Search results

Abstract only
Darkness and suicide in the work of Patricia Highsmith
Fiona Peters

for the deathly life, and it seems that the extremity of social exclusion (whether the self-exclusion of the potential individual suicide or the traumatised prisoner) means that the gap between the two can manifest in representations of the monstrous and uncanny, perfect within the Gothic framework but also included in crime fiction. Central to Lacanian theory (on which Žižek bases much of his own arguments) is the argument that the space between the ‘two deaths’ is filled not with desire that is excluded but with an unconditional and repetitive demand to do or tell

in Suicide and the Gothic
Gothic and the perverse father of queer enjoyment
Dale Townshend

and Melmoth and beyond have come to understand, it is the meaning of human passion in all its depth, its scope and its intensity. For all queer theory’s aversion to what it has often taken to be the ‘unremittingly heteronormative’ effects of the psychoanalytic paradigm, 40 Lacanian theory is useful in opening up the Gothic’s queer perversions to its ethical possibilities. If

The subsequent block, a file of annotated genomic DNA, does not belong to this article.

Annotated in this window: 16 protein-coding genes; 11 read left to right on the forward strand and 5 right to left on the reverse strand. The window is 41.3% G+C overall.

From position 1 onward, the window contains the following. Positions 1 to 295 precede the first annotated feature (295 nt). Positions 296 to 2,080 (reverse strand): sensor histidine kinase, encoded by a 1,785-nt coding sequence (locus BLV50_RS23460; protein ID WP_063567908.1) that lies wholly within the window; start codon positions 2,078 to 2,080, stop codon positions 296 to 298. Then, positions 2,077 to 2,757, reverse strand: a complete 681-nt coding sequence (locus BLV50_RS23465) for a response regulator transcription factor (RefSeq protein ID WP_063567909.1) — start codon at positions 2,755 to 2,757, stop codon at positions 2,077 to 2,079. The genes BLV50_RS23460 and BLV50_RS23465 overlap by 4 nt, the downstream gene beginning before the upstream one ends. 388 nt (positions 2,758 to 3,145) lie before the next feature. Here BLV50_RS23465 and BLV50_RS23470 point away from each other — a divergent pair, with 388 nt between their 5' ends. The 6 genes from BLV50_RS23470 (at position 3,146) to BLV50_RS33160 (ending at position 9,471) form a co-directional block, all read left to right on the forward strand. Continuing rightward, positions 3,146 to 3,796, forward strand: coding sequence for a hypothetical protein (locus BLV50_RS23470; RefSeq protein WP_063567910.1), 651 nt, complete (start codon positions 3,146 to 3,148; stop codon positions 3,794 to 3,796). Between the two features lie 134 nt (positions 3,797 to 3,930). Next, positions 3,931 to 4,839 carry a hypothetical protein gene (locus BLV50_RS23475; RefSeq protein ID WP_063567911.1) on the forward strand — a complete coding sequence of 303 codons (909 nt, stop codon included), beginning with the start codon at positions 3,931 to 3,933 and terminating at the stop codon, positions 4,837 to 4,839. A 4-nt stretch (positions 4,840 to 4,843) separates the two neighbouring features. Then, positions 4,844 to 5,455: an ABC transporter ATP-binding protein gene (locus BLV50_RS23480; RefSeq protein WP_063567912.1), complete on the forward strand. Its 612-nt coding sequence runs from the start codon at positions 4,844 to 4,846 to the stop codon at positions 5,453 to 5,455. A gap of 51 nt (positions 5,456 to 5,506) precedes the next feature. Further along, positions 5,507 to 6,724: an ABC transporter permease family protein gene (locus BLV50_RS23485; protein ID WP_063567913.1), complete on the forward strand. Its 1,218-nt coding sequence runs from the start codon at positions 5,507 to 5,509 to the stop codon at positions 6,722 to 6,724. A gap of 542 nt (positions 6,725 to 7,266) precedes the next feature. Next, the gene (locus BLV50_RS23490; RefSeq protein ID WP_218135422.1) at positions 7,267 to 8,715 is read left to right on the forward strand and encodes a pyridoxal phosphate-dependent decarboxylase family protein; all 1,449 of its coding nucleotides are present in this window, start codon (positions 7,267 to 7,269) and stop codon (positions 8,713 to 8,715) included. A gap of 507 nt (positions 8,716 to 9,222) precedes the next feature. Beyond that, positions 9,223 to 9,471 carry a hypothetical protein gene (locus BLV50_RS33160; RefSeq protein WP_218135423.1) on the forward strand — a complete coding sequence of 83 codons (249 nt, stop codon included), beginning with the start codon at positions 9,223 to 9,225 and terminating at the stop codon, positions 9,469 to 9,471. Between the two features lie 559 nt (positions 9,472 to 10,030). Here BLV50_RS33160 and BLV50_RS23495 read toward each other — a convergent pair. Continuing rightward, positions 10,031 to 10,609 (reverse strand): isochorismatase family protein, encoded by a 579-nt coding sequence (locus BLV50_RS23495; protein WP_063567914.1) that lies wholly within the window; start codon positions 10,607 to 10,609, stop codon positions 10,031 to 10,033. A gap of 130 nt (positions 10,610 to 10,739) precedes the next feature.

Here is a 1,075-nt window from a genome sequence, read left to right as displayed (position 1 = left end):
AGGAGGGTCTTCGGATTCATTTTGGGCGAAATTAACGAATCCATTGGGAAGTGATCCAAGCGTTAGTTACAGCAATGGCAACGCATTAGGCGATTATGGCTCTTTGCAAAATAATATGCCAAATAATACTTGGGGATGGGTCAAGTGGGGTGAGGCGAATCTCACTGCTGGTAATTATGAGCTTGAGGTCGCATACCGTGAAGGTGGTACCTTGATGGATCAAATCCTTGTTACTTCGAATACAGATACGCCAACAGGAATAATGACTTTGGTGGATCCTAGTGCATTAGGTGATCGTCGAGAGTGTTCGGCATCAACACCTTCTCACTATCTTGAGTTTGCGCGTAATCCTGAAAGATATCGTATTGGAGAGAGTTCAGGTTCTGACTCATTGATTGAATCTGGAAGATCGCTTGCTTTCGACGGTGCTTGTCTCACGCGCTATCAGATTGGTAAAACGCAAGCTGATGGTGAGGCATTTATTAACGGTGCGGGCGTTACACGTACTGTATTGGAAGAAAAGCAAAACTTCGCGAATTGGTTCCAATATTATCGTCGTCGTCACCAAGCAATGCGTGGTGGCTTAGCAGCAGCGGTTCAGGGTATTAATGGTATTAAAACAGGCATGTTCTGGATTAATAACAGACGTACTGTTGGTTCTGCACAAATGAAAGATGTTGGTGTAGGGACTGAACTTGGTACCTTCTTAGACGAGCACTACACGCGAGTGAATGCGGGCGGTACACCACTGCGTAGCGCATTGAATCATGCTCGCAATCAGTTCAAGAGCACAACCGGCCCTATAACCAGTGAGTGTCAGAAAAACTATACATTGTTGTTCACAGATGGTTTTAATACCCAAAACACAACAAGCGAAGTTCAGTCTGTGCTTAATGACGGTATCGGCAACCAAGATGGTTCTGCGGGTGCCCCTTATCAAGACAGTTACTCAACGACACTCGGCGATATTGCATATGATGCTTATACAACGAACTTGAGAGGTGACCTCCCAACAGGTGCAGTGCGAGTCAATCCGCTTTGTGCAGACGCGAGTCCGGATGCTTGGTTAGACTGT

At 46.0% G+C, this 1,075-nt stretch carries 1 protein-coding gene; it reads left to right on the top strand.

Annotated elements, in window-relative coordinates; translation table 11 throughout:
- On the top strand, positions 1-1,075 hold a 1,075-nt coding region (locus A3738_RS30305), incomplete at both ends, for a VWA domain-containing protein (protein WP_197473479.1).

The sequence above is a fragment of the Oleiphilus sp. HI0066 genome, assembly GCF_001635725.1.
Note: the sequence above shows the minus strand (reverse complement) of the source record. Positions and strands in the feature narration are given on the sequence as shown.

in Queering the Gothic
The gothic potential of technology
Lisa Mullen

congealed time, like paintings and photographs. Live television, instead, like a mirror, presents the present, and then erases it. But unlike a mirror, it has no indexical relationship with reality. Freud’s definition of the uncanny describes a conflation of the familiar with the enigmatic, and the same nearness/strangeness binary is disrupted by telepresence and television. The images appearing on cathode screens slip between categories: they are mirrors and maps, they are pictures and they are codes. They operate in the Symbolic realm of Lacanian theory, the realm of

in Mid-century gothic